Electronics giant cites effect of Japanese earthquake and tsunami and an unfavorable exchange rate as part of the reason for its anemic performance
Citing the impact of the Japanese earthquake and an unfavorable exchange rate, Sony said Thursday that it has suffered a record annual losses of $5.7 billion.
It was the fourth straight fiscal year of deficits for the hobbled electronics giant.
Revenue at the company slid nearly 10 percent compared to last year, topping out at $79.2 billion.
Wall Street was not anticipating great things from the embattled company, but Sony still managed to miss projections. Analysts forecast losses of $5.3 billion, according to FactSet.
Sony forecast, however, that it would soon be able to lift itself out of all the red ink. The company ambitiously predicted that it would return to profitability in 2013 to the tune of $375 million because of a resurgent smartphone and tablet business.
It would also benefit from the lack of a natural disaster. The devastating earthquake and tsunami in Japan disrupted Sony's supply chain, damaging several factories and delaying certain product launches, the company said.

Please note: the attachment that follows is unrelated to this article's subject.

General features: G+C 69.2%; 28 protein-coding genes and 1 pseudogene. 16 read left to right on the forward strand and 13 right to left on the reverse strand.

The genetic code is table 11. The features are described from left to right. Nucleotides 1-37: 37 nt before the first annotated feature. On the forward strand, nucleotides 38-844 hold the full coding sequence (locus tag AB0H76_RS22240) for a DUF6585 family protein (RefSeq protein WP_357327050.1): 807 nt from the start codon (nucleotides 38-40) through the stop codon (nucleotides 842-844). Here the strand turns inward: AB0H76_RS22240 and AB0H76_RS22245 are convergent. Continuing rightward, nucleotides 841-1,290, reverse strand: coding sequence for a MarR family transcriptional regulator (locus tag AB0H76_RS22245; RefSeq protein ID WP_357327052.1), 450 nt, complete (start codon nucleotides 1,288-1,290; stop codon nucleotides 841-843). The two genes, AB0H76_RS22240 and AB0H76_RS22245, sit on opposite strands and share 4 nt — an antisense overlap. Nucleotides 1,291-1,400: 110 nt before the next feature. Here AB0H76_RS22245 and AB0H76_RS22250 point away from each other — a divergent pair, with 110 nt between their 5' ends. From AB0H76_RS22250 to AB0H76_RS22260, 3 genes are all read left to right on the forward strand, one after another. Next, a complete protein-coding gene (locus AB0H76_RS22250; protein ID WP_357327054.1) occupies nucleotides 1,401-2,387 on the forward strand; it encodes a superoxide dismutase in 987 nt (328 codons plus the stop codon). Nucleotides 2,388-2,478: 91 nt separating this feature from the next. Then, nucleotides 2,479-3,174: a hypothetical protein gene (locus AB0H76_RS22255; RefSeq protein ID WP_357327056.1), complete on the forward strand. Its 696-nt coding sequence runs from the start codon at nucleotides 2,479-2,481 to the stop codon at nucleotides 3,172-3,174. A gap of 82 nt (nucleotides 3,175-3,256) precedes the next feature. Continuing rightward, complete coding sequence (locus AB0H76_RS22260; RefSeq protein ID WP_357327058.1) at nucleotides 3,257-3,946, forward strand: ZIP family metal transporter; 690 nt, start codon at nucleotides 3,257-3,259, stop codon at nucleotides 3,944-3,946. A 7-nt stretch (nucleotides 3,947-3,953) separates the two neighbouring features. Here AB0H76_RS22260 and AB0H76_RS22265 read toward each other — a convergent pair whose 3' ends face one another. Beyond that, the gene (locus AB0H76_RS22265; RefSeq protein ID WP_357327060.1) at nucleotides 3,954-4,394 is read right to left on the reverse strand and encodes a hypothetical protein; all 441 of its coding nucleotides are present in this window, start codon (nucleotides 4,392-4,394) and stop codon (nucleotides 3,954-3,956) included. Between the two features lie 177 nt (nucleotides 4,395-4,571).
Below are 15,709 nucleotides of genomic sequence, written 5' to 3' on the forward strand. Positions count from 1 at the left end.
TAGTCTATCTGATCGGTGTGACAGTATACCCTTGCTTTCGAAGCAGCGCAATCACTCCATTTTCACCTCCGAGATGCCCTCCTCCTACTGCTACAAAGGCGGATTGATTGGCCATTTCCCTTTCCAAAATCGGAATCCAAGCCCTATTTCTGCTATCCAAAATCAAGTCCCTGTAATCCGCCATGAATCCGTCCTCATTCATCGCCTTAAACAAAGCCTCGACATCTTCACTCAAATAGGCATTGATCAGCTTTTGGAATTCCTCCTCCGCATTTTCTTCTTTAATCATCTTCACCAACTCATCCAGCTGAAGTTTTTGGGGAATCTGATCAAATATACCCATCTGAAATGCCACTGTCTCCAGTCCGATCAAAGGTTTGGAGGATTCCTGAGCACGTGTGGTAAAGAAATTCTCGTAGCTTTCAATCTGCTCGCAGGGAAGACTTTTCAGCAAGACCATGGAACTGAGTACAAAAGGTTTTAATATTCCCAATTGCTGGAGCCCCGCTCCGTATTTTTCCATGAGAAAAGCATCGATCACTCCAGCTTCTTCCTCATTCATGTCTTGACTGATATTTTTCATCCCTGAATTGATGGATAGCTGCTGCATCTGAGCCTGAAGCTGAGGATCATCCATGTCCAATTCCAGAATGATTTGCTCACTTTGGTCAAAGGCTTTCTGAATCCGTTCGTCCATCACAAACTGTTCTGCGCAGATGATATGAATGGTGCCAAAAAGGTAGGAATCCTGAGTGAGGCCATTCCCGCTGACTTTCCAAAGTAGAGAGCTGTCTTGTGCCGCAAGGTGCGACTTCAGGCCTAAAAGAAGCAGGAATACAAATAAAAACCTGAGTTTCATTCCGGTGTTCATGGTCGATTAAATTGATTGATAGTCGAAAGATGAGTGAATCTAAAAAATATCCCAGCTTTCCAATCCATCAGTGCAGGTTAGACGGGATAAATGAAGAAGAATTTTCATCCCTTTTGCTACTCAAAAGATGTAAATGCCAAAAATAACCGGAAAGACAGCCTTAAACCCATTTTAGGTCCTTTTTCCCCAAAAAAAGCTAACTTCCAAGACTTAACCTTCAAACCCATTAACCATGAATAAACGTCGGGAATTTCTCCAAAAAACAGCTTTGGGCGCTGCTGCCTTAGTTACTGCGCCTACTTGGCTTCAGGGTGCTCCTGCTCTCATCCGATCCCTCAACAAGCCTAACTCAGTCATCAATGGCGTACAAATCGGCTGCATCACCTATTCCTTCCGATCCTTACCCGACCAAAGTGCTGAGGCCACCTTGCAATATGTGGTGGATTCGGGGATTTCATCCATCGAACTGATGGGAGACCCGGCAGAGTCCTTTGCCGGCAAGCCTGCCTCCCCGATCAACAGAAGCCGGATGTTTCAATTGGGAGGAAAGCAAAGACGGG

The company is trying to turn the page on this anemic period in its history. Most notably, Sony dramatically shook up its management structure, replacing Howard Stringer as chief executive officer with Kazuo Hirai, and announcing an increased emphasis on gaming and mobile devices.
As part of the overhaul, the company also announced it would lay off 6 percent of its global work force or roughly 10,000 positions.
Sony's Hollywood operations continued to be a rare bright spot on the struggling company's balance sheets, with sales jumping 9.6 percent to $8.2 billion. Sony attributed the strong results to the success of "The Smurfs" and "Bad Teacher," as well as merchandising rights sales for its ''Spider-Man'' franchise.
Shares of the company rose 1.8 percent to $15.51 in morning trading.
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